After reaching 15% for first time ever in August, the Index surged again during September, meaning that inflation has been in double digits in every month of 2022 since January.
Year-on-year price rises topped 10% in every food category of the September index, with dairy and oils & fats the most inflationary segments. Other core products for hospitality including meat, vegetables and fruit were all above 17%, with total food prices climbing 2.9% since August alone.
Food inflation is also rising fast in the retail sector, and the food category of the Consumer Price Index passed 10% for the first time in September, with fresh food climbing 13.3%. The rate of general inflation across the wider economy and the impact of steady hikes in interest rates on consumers’ spending on eating out, are also causing significant concerns amongst hospitality operators and suppliers.
The report from CGA and Prestige Purchasing predicts inflation will continue to be high. While food commodity markets have shown some signs of easing in recent weeks, OPEC’s reduction of oil production and the continued vulnerability of the Black Sea grain corridor deal with Russia are among the factors placing upwards pressure on pricing.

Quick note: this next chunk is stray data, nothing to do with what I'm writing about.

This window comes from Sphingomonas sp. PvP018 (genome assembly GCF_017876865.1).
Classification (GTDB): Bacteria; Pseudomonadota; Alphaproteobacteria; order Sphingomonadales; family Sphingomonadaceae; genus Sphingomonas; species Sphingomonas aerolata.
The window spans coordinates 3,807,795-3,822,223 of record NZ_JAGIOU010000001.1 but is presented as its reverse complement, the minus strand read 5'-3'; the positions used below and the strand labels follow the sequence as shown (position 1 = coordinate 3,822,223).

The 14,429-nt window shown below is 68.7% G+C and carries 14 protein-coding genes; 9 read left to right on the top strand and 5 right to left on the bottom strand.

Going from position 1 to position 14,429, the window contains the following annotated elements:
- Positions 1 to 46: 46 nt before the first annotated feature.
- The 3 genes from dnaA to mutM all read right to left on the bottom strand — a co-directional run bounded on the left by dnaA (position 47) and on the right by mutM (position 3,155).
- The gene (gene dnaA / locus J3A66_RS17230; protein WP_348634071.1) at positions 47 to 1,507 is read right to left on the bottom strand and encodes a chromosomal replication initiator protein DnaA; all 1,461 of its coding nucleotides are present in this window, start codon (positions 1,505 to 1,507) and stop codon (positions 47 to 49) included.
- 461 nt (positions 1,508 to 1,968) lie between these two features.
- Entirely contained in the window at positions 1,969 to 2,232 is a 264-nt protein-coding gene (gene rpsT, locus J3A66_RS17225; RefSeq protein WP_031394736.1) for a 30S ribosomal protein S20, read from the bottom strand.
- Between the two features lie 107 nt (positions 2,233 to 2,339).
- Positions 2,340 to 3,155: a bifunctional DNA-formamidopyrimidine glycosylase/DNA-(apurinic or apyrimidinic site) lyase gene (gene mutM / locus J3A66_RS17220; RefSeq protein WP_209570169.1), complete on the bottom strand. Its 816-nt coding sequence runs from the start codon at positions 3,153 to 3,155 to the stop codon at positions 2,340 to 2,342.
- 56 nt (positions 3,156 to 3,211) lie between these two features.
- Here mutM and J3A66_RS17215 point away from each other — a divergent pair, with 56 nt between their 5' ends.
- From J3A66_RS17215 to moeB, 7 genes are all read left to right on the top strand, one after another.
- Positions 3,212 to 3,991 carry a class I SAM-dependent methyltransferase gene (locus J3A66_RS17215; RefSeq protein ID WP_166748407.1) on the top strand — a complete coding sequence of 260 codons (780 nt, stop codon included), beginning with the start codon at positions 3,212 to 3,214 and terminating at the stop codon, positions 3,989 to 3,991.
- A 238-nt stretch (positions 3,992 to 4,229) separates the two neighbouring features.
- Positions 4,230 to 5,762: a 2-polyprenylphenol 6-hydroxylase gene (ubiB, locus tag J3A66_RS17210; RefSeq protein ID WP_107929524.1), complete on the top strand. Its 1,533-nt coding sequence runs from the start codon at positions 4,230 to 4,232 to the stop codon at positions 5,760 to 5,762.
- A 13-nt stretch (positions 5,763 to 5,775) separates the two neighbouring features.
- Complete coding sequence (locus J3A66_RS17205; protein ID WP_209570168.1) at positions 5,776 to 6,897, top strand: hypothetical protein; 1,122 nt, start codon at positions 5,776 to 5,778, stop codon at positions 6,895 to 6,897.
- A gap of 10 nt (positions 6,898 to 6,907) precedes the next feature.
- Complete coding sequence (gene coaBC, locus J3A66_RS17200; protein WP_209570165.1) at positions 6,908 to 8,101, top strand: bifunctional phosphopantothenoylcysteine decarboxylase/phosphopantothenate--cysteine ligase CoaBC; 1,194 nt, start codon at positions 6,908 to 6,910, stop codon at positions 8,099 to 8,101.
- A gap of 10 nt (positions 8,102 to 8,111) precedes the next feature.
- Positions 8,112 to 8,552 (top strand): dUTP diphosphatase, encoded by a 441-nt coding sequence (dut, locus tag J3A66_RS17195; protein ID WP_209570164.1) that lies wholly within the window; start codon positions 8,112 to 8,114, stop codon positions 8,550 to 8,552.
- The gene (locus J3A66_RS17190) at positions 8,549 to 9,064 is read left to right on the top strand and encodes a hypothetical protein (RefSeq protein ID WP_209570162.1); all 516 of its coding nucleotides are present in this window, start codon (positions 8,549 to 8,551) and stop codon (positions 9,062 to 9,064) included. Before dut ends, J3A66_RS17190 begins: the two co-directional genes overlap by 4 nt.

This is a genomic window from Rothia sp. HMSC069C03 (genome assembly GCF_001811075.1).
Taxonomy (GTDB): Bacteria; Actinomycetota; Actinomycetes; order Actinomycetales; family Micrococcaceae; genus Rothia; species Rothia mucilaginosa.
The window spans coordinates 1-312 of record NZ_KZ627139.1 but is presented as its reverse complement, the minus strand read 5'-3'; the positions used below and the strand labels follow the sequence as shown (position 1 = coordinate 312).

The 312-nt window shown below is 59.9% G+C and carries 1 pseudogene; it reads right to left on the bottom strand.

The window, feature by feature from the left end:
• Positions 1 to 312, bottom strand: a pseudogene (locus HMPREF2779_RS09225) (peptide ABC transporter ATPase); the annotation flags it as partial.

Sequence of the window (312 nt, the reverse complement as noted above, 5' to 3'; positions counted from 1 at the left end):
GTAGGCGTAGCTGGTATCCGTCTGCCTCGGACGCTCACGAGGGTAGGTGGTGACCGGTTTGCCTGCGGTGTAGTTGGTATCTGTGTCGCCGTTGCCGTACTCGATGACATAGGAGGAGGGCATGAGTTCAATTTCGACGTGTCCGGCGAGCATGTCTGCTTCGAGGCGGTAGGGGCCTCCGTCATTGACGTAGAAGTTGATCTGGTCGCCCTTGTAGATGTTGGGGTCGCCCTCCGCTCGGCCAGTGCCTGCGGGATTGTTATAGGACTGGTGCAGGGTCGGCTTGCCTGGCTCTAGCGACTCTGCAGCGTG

Prestige Purchasing CEO Shaun Allen said, “The speed of price rises from suppliers to the hospitality sector continues to increase, and there is little that we can see in the months ahead that will change that.
“Inflation has well and truly taken root in our supply chains, and whilst we do expect prices to rise more slowly in 2023 we believe we will still be seeing significant levels of inflation for most of next year.
“With so many other pressures it would be easy for operators to take the eye off the ball of managing supply prices, which in this market could be very costly.”
James Ashurst, client director at CGA by NielsenIQ added, “Hospitality is besieged by the biggest challenges that many in the sector can remember.
“News that inflation is closing in on 20% will deal another heavy blow to the confidence of businesses and consumers alike, and there is no respite in sight.
“Britain’s best restaurants, pubs and bars still have a bright future, but thousands of businesses weakened by two years of COVID-19 are now extremely fragile. Government support is desperately needed to sustain them through this storm.”